Buried Treasure

Effective camouflage can be achieved by selecting a resting sight that best complements your colour and pattern but, if this isn’t possible you could always modify the landscape to help you blend in.  In our latest paper we studied nest covering in the Kitlitz’s plover Nest covering in plovers: How modifying the visual environment influences egg camouflage

In South Africa Kitlitz’s plovers suffer high nest predation from pied crows and their nests are often sabotaged by Black-smith plovers that compete for nest sites. When approached by a threat Kittlitz’s plovers do a little dance over their nest, flicking material in a frantic attempt to hide their eggs. To hide their eggs the plovers select nest material, flinging it in the direction of their nest and removing undesirable objects. As fast as their little legs can flick the material about,  there is no guarantee that they will fully bury their eggs before having to flee from the threat. We asked the question of whether or not the birds select material that best camouflages their eggs.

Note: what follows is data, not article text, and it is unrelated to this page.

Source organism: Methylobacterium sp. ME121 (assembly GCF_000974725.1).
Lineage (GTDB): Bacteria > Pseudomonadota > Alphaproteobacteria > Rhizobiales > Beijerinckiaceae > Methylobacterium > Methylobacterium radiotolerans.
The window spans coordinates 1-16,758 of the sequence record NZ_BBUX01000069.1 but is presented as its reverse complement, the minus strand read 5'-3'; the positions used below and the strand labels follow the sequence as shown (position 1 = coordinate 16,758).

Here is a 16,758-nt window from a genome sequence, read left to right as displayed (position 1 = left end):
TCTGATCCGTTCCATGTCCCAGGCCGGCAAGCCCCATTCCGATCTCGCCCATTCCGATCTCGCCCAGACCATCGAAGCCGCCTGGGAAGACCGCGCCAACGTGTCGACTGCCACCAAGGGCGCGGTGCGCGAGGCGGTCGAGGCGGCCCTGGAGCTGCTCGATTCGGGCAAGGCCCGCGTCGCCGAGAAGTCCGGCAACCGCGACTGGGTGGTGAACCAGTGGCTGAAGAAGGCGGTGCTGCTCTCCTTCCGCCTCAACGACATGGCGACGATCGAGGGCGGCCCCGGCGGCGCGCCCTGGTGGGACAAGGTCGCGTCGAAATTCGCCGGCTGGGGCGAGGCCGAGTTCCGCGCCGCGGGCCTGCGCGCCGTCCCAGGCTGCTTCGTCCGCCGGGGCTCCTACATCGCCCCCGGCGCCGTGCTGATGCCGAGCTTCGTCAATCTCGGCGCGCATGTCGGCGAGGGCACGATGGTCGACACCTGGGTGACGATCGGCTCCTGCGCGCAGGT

We found that the materials selected by the plovers (whether that be pebbles, sticks or dried vegetation) was a near-perfect colour match to their eggs. Although this helps to conceal the eggs within the nest, it makes the nests a worse colour match to their immediate surroundings.

We also found that the nests were slightly higher contrast than their surroundings. High contrast can be an effective camouflage strategy as it helps break up outlines of objects, however, the same high contrasts can act as a learning cue for predators, allowing them to become more effective at finding high contrast prey over time. We noticed very high rates of nest predation by pied crows and it is possible that these intelligent predators have learnt to use these cues to become effective nest-hunters.

Kittlitz’s plover eggs covered & uncovered




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